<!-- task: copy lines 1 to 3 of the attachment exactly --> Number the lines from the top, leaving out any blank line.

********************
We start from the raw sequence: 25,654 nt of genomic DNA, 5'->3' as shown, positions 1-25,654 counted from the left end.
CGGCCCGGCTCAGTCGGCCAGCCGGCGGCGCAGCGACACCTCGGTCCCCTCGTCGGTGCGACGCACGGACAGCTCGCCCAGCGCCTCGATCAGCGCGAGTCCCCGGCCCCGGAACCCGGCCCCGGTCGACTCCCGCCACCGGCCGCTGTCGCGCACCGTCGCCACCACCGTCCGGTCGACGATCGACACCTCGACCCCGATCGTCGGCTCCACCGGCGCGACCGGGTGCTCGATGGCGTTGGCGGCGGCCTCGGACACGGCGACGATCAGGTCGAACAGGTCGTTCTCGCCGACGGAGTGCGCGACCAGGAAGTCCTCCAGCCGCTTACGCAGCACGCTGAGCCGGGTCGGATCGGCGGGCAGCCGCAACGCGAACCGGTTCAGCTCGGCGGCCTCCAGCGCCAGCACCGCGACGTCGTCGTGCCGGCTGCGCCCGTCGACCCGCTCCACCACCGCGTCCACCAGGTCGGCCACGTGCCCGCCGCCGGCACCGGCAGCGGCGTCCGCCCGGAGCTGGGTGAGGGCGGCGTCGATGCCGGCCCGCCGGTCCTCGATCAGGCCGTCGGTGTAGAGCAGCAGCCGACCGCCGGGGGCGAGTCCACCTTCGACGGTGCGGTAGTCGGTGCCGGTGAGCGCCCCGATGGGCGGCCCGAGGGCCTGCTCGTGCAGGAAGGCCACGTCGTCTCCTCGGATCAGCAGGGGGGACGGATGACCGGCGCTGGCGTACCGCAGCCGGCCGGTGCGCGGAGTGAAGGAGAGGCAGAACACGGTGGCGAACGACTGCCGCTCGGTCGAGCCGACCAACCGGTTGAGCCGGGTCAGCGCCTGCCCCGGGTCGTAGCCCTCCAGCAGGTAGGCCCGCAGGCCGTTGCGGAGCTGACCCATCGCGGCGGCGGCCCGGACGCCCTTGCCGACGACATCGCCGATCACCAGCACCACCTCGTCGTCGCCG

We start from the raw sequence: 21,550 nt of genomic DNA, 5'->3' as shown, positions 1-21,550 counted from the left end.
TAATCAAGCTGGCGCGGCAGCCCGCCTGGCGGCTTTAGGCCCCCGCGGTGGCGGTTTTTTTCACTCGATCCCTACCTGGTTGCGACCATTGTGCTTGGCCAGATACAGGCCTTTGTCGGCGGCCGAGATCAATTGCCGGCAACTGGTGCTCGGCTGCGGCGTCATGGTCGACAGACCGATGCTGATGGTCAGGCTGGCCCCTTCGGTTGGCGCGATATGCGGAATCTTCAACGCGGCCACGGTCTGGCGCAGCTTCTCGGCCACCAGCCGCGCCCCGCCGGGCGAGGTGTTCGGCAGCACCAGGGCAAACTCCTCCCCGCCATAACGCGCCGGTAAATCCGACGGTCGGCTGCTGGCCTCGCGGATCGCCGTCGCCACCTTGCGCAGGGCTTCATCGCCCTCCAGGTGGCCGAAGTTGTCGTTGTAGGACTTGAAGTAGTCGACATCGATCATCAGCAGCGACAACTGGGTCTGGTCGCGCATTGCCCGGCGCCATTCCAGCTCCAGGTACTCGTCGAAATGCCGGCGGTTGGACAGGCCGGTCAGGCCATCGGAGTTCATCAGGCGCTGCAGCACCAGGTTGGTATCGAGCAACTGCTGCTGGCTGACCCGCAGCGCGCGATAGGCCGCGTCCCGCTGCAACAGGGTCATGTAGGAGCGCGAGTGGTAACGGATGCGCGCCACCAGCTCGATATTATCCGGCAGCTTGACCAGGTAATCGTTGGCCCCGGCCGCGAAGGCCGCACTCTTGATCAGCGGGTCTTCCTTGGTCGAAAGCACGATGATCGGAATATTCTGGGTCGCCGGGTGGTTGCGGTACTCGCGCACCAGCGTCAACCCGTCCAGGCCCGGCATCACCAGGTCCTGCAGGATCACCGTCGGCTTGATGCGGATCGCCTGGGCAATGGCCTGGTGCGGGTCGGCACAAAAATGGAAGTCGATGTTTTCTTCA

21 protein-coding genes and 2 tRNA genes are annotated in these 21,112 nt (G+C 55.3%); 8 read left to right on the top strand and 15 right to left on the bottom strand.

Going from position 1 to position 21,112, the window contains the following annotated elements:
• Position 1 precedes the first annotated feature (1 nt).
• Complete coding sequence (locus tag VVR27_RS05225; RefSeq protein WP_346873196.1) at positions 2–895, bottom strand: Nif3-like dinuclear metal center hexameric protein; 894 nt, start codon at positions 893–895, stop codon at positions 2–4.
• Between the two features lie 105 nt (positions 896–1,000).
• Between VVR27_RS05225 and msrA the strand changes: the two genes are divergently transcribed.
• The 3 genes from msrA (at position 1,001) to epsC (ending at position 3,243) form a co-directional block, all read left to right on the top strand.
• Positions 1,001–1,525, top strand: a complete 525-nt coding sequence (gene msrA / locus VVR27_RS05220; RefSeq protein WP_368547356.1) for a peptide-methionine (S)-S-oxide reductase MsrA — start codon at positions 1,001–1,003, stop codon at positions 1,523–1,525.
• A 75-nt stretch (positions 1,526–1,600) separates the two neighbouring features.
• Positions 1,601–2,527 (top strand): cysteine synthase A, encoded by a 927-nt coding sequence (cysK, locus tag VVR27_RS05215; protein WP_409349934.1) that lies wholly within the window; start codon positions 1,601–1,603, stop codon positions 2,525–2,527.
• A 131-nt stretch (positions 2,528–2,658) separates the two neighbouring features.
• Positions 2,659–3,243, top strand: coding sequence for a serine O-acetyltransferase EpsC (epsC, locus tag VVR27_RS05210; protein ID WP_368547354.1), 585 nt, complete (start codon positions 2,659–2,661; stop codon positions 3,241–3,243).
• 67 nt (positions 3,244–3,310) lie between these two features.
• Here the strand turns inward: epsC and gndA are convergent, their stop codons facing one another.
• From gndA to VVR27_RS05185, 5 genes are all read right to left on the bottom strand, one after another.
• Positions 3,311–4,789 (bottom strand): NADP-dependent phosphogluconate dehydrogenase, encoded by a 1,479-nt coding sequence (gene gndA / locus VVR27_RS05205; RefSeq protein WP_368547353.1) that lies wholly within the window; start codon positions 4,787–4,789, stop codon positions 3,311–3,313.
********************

We start from the raw sequence: 25,654 nt of genomic DNA, 5'->3' as shown, positions 1-25,654 counted from the left end.
CGGCCCGGCTCAGTCGGCCAGCCGGCGGCGCAGCGACACCTCGGTCCCCTCGTCGGTGCGACGCACGGACAGCTCGCCCAGCGCCTCGATCAGCGCGAGTCCCCGGCCCCGGAACCCGGCCCCGGTCGACTCCCGCCACCGGCCGCTGTCGCGCACCGTCGCCACCACCGTCCGGTCGACGATCGACACCTCGACCCCGATCGTCGGCTCCACCGGCGCGACCGGGTGCTCGATGGCGTTGGCGGCGGCCTCGGACACGGCGACGATCAGGTCGAACAGGTCGTTCTCGCCGACGGAGTGCGCGACCAGGAAGTCCTCCAGCCGCTTACGCAGCACGCTGAGCCGGGTCGGATCGGCGGGCAGCCGCAACGCGAACCGGTTCAGCTCGGCGGCCTCCAGCGCCAGCACCGCGACGTCGTCGTGCCGGCTGCGCCCGTCGACCCGCTCCACCACCGCGTCCACCAGGTCGGCCACGTGCCCGCCGCCGGCACCGGCAGCGGCGTCCGCCCGGAGCTGGGTGAGGGCGGCGTCGATGCCGGCCCGCCGGTCCTCGATCAGGCCGTCGGTGTAGAGCAGCAGCCGACCGCCGGGGGCGAGTCCACCTTCGACGGTGCGGTAGTCGGTGCCGGTGAGCGCCCCGATGGGCGGCCCGAGGGCCTGCTCGTGCAGGAAGGCCACGTCGTCTCCTCGGATCAGCAGGGGGGACGGATGACCGGCGCTGGCGTACCGCAGCCGGCCGGTGCGCGGAGTGAAGGAGAGGCAGAACACGGTGGCGAACGACTGCCGCTCGGTCGAGCCGACCAACCGGTTGAGCCGGGTCAGCGCCTGCCCCGGGTCGTAGCCCTCCAGCAGGTAGGCCCGCAGGCCGTTGCGGAGCTGACCCATCGCGGCGGCGGCCCGGACGCCCTTGCCGACGACATCGCCGATCACCAGCACCACCTCGTCGTCGCCG

We start from the raw sequence: 21,550 nt of genomic DNA, 5'->3' as shown, positions 1-21,550 counted from the left end.